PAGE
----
Going through grief has been a challenging roller coaster. My goal is to share my rawness of grief to others, and I am not saying my ways of grieving are correct. I have wanted to write on grieving especially when I lost one of my best friend’s, Jamie. However, life has been quite hectic followed by a few more people I have known that passed in 2014, last passing being in December. A dear person whom I was very close to, who treated me like their own blood. There is no preparing the tidal wave of emotions, survival’s guilt, and hopelessness felt afterward. The gut-wrenching heartache felt for the immediate family members and wanting to erase the pain and struggles that they may face without that person in their life.
While we all experience grief differently, we are all human. We share the similar emotions: sadness, fear, anger, joy, surprise, and love. For me, grieving is something I haven’t done well, or simply altogether avoided growing up. There is a resistance to sharing my emotions with others. I am almost afraid to cry especially in front of others. There were instances some would say I am emotionless, callous, or disconnected. When, in fact, that was the very opposite of what was going inside of me. In my case, I have had to be strong physically, mentally, emotionally, and spiritually from I could remember. My feelings run deep especially for those I care about. When sadness struck close to home, I would feel sadness followed by anger especially in death. In the past, I would usually let my tears flow in the darkness of night when everyone had fallen asleep. The next morning, I would push aside the sadness and put a smile on my face.
This time around, the grieving was almost unbearable for me to handle. Honestly, it was the first time in my life to really feel the ache of grief physically and emotionally. There were so many lives and scenarios of people dealing with a loss, and furthermore, dealing with knowing those people are gone here from earth. I went through rage, sadness, guilt, grieving, more rage then depression. It wasn’t anyone’s fault but my own. I would cry, but suddenly stop, thinking I needed to be “strong”. Stopping my emotions only led my sadness to lead to depression. The depression was causing nightly nightmares, thoughts, and feelings so dark I wanted to run from myself. I felt guilt because I wanted to comfort and help those in the immediate loss, but it was unbelievably challenging loss after loss.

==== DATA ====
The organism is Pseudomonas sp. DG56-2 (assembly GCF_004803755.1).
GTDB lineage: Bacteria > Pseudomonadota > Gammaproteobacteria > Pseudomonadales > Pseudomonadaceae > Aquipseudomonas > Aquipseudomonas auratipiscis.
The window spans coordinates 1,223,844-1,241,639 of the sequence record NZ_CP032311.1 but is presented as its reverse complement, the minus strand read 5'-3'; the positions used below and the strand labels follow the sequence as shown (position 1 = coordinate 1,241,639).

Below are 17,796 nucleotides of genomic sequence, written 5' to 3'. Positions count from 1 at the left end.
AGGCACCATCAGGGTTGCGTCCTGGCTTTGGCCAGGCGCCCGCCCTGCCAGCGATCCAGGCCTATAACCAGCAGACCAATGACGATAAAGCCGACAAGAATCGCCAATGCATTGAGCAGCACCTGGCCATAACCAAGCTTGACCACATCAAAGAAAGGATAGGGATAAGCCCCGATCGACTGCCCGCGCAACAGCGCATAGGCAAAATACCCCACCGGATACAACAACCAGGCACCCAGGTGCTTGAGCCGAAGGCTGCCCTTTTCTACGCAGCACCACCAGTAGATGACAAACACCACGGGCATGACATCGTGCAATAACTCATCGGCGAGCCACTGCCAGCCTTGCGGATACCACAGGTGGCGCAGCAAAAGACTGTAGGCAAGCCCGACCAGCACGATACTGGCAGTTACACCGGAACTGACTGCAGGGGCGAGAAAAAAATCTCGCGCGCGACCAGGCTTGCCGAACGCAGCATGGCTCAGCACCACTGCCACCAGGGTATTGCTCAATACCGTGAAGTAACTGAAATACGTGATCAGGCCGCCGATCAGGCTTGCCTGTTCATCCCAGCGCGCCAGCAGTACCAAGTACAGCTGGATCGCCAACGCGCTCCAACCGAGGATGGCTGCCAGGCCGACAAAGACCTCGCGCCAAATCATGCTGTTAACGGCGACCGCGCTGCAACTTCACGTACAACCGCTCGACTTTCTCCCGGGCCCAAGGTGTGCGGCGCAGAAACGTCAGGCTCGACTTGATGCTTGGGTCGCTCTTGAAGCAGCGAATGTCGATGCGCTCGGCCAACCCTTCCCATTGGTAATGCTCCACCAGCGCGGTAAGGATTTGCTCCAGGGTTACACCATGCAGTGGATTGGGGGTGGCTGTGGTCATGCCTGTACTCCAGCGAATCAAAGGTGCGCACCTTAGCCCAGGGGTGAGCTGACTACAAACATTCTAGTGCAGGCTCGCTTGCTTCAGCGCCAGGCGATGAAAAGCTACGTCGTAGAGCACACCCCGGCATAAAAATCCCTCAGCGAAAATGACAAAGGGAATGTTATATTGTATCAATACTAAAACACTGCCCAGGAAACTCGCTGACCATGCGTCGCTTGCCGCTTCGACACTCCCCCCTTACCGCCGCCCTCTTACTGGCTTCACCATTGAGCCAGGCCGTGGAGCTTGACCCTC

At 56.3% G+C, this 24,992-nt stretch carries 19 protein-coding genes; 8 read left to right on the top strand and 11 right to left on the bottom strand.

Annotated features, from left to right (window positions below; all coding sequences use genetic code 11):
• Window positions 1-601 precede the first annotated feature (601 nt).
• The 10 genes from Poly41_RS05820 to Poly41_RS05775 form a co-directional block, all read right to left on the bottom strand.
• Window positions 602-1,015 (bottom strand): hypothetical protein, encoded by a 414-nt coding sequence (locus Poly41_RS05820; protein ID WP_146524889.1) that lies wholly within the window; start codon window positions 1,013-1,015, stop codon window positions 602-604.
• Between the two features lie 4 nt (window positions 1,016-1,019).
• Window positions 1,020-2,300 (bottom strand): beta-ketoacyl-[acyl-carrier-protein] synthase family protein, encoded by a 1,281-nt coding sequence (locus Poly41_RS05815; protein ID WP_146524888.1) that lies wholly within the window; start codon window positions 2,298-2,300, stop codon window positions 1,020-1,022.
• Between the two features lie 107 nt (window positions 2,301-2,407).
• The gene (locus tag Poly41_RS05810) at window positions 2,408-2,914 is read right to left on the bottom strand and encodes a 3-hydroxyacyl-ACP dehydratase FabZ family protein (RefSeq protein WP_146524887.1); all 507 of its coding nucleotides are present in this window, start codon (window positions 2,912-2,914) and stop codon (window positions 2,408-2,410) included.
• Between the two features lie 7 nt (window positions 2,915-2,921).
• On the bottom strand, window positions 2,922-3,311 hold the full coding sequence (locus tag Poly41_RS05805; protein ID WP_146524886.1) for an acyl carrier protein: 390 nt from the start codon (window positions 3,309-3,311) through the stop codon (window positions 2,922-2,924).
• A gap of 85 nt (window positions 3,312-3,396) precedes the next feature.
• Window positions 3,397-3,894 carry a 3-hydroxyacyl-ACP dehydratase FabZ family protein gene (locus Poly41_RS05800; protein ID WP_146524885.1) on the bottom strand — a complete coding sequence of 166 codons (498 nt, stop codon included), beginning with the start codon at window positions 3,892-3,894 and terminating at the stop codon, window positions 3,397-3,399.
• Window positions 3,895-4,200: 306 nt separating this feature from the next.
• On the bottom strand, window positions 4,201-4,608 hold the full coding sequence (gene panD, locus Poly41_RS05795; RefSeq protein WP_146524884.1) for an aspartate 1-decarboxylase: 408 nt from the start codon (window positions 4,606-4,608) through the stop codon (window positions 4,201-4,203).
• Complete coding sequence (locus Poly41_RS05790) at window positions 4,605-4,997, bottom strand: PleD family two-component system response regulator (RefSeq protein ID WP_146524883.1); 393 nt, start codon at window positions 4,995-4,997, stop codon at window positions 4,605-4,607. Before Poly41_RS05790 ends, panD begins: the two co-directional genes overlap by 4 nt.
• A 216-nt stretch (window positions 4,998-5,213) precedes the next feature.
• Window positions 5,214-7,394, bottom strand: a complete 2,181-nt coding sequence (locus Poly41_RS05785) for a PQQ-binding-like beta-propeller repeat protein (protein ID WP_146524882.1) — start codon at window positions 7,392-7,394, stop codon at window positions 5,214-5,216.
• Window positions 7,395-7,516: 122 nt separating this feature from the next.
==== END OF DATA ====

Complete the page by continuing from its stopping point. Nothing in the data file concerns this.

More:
Someone I could confide in recommended perhaps I should see a counselor. Truly the thought of expressing my feelings to an unknown individual was intimidating for multiple reasons. Years ago, I hadn’t had the best experience with therapy. However, I needed to let down judgment that all therapists were like so. I prayed about it, finding a decent Christ-based counselor in my town.
I have been attending lessons for a few weeks. The sessions have been rather validating. I don’t feel “crazy” especially with certain feelings I have been experiencing within. It is one thing hearing it from someone you care about versus an outside source. It truly has helped me understand it’s OK not be OK. It is also definitely OK to cry. I had a wonderful California trip this month with my bestie. The moments to myself, I just cried and cried. Praying, being silent at that moment. Thinking of those hurting; those who have lost; and those that are gone in the physical sense. The importance is sharing what they have blessed me with internally. Life’s sessions run deep with those that have come in and out of your life—the good and bad. Showing your emotions isn’t a weakness. One of the strongest men who ever lived, “Jesus wept.” John 11:45. Shows He knows our pain and suffering with such deep sympathy. Sometimes we may find ourselves face down from being strong too long. There isn’t anything wrong seeking or asking for a hand to get back up, slowly.
If someone reading this is feeling alone in any type of grief, sadness, and/or depression, and perhaps you can’t get back up. Please, seek help, or talk to someone that will just listen. It is important to mesh with someone that will be of comfort, not judging your emotional reactions. You are not alone. There are many dealing with unresolved emotions, losses, and depression that needs attention. You will be loved. You are loved. You are important. Even if I don’t know you, I want joy for you. Take that step to healing.